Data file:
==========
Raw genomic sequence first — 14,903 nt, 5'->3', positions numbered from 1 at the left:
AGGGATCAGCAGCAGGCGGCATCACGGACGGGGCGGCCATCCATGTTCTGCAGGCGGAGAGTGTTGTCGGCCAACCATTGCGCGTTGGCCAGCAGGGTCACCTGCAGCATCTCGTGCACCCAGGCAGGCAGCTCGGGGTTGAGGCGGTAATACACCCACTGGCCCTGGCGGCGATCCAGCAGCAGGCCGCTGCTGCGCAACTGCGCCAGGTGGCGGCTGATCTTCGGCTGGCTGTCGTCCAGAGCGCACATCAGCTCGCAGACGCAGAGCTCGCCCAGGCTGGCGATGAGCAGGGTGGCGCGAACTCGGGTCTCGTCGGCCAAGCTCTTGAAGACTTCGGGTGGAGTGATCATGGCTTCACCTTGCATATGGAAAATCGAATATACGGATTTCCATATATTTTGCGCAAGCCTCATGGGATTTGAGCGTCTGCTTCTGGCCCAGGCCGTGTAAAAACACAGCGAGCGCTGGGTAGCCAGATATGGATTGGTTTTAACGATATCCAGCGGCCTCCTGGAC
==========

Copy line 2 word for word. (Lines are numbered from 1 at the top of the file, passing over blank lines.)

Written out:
AGGGATCAGCAGCAGGCGGCATCACGGACGGGGCGGCCATCCATGTTCTGCAGGCGGAGAGTGTTGTCGGCCAACCATTGCGCGTTGGCCAGCAGGGTCACCTGCAGCATCTCGTGCACCCAGGCAGGCAGCTCGGGGTTGAGGCGGTAATACACCCACTGGCCCTGGCGGCGATCCAGCAGCAGGCCGCTGCTGCGCAACTGCGCCAGGTGGCGGCTGATCTTCGGCTGGCTGTCGTCCAGAGCGCACATCAGCTCGCAGACGCAGAGCTCGCCCAGGCTGGCGATGAGCAGGGTGGCGCGAACTCGGGTCTCGTCGGCCAAGCTCTTGAAGACTTCGGGTGGAGTGATCATGGCTTCACCTTGCATATGGAAAATCGAATATACGGATTTCCATATATTTTGCGCAAGCCTCATGGGATTTGAGCGTCTGCTTCTGGCCCAGGCCGTGTAAAAACACAGCGAGCGCTGGGTAGCCAGATATGGATTGGTTTTAACGATATCCAGCGGCCTCCTGGAC